Pia Waugh – GovHack leader

Pia Waugh is an open government and open data ninja, working within the machine to enable greater transparency, democratic engagement, citizen-centric design and real, pragmatic actual innovation in the public sector and beyond. She believes that tech culture has a huge role to play in achieving better policy planning, outcomes, public engagement and a better public service all round. She is also trying to do her part in establishing greater public benefit from publicly funded data, software and research. Pia was awarded as one of the Top 100 Most Influential Women in Australia for 2014.

Pia is currently working as a Director of Coordination and Gov 2.0 for the Australian Government CTO looking at whole of government technology, services and procurement. As part of this work, Pia runs data.gov.au. This is in the Department of Finance, which should really be called “the Department for Whole of Government Stuff” considering the breadth of stuff it does.

Current projects include Gov 2.0 community development, GovHack/Camp (see below), Society5, Distributed Democracy, OKFNau & generally trying to do awesome things in government with technology and tech culture.

Prior to that she worked in the ACT Government as an Open Government Policy Advisor and on the dataACT open data platform, the first of its kind in Australia.

Pia started work as an Adviser to Senator Kate Lundy in April 2009. During her time in this role Pia co-developed the internationally awarded “Public Sphere” consultation methodology with Senator Lundy, was involved in many IT policy areas & become an active member of the Australian and global Gov 2.0 community.

Pia is also passionate about the Australian tech sector, and continually works to improve the scene for startups, SMEs and clever people do clever things in Australia. This includes work in policy development, in public consultations (eg, the ICT industry Public Sphere, and the Digital Culture Public Sphere) and is interested in how government procurement policy can better facilitate government engagement with SMEs to tap into a broader skills and services base.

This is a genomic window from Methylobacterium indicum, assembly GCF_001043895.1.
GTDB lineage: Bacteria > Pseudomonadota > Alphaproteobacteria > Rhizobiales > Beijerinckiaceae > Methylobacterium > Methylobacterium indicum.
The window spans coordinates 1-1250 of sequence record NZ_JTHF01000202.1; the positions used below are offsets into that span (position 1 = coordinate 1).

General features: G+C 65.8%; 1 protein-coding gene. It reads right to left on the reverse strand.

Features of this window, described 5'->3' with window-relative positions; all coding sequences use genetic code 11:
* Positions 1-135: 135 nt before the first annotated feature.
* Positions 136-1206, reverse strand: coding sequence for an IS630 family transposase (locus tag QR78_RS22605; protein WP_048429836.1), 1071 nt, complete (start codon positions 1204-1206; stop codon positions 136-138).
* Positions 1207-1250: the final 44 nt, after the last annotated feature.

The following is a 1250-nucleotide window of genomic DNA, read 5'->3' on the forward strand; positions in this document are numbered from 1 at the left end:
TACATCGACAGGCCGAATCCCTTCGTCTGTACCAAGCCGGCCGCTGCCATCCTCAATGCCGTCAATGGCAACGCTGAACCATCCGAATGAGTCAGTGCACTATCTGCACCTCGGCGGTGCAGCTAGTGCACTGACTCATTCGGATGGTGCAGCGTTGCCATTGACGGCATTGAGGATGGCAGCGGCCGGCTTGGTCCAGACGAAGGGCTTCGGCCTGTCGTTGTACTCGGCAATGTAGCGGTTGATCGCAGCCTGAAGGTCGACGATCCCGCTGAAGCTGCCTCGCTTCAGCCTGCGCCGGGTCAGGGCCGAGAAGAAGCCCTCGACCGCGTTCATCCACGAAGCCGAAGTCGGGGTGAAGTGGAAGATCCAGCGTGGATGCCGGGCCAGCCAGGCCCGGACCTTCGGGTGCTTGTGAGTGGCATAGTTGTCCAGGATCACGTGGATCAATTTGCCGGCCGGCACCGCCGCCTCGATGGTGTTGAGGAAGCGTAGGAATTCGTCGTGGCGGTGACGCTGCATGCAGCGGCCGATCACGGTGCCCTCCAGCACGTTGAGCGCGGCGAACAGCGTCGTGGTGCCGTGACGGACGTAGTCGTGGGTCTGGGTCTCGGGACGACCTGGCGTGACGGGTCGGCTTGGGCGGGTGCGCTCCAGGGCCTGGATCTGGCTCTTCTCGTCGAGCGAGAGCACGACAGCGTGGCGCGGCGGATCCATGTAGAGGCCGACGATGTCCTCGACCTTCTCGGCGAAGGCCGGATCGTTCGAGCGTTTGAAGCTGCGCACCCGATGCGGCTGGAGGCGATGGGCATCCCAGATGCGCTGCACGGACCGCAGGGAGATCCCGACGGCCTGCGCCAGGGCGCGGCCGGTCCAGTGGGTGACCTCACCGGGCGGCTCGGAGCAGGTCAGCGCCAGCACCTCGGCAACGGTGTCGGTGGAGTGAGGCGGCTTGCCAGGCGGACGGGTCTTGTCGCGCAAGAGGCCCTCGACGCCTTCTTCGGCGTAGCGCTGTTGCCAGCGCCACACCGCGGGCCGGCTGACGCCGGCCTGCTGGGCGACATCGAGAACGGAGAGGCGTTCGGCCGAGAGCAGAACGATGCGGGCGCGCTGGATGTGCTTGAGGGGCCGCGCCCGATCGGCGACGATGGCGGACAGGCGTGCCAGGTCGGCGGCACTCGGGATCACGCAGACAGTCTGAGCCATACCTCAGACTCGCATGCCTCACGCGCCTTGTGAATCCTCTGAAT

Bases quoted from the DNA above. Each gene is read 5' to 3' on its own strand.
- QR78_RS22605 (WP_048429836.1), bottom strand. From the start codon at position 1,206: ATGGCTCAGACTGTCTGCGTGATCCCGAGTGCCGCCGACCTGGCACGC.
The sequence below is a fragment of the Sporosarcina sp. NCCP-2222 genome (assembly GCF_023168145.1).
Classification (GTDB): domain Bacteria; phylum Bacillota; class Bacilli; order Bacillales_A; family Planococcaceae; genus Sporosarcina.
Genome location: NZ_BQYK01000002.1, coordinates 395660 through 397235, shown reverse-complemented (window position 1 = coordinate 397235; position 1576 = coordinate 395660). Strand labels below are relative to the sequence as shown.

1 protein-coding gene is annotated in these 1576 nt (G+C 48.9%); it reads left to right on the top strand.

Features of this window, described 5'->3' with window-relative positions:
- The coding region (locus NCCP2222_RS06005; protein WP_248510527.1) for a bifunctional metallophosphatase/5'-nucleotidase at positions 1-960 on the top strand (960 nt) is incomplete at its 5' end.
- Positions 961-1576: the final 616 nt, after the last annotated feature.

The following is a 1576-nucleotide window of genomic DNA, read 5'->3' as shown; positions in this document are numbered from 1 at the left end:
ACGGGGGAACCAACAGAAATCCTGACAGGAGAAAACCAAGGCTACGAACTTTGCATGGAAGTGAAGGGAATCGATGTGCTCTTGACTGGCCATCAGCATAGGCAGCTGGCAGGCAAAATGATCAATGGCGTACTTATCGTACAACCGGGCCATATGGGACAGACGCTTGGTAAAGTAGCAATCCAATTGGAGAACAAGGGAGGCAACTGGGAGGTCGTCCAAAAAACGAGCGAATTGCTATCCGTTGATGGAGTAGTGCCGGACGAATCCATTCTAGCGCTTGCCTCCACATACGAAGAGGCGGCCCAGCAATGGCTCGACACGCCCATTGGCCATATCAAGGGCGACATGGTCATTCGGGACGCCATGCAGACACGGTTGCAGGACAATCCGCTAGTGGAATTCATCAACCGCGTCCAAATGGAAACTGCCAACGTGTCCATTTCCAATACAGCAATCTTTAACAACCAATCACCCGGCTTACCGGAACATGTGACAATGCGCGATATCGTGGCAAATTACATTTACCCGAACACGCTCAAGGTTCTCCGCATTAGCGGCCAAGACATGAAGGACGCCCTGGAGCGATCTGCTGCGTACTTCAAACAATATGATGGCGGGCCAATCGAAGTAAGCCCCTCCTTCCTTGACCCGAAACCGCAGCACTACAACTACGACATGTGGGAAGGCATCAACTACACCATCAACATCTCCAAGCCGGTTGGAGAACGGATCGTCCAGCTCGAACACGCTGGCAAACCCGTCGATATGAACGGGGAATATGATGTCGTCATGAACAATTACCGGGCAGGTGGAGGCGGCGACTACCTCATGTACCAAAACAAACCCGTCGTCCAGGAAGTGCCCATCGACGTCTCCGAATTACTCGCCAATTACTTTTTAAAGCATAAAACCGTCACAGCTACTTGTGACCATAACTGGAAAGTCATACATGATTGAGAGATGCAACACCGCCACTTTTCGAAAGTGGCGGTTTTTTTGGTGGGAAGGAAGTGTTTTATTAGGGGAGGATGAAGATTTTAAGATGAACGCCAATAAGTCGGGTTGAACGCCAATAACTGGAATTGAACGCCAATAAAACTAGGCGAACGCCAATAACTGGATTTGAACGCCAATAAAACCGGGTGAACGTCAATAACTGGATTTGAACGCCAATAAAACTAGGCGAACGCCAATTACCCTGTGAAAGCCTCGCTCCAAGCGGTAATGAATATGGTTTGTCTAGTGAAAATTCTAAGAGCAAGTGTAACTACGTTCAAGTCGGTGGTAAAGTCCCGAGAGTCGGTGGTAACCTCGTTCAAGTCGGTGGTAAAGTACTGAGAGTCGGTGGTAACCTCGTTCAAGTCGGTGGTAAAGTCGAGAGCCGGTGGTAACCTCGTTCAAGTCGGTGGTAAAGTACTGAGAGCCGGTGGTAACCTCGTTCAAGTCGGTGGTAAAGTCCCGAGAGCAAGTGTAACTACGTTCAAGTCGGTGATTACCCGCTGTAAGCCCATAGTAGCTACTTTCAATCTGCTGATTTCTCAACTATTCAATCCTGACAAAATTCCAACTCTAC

Pia ran the first and second GovCamp events in Canberra as well as the 2012, 2013 and 2014 GovHack events (all with teams of awesome volunteers!), and has worked hard to create and support demonstrators of open government throughout Australia.

Prior to 2009 she was a consultant at Waugh Partners in Sydney, Australia. She has also worked as a Research Coordinator for the Australian Service for Knowledge on Open Source Software (ASK-OSS), the Open Source strategist for a large systems integrator and still works to develop the Australian FOSS industry and improve Government policies towards FOSS. She has been playing and working with Free & Open Source Software (FOSS) such as Linux since ’98. She has seen FOSS deliver not only economic benefits to countries and business all around the world, but significant social and environmental benefits to communities everywhere.

Pia co-wrote a paper called “The Foundations of Openness” with the OSS-Watch project at Oxford University. It covers her ideas around openness beyond FOSS, and the impact of closed/open approaches to licensing, knowledge, governance, standards and the market.

Pia is a community leader both in Australia and internationally. She was a founding member of OLPC Australia, and OLPC Friends – a community-based organisation focused on bringing the OLPC vision to Australia, New Zealand and the Pacific. She was at various times also the President of Software Freedom International, the President (then VP) of Linux Australia, and on the linux.conf.au 2007 organising team. She has spoken at Software Livre in Brazil, FOSS events in China, the Open Source World Conferences in Spain, the World Summit of Information Society (United Nations) in Switzerland, linux.conf.au in New Zealand and linux.conf.au, education au, Making Links, various TechGirls events and many more in Australia! She is passionate about improving the world by getting great technologies to people who need them, and creating a well-connected global society where anyone can play and succeed.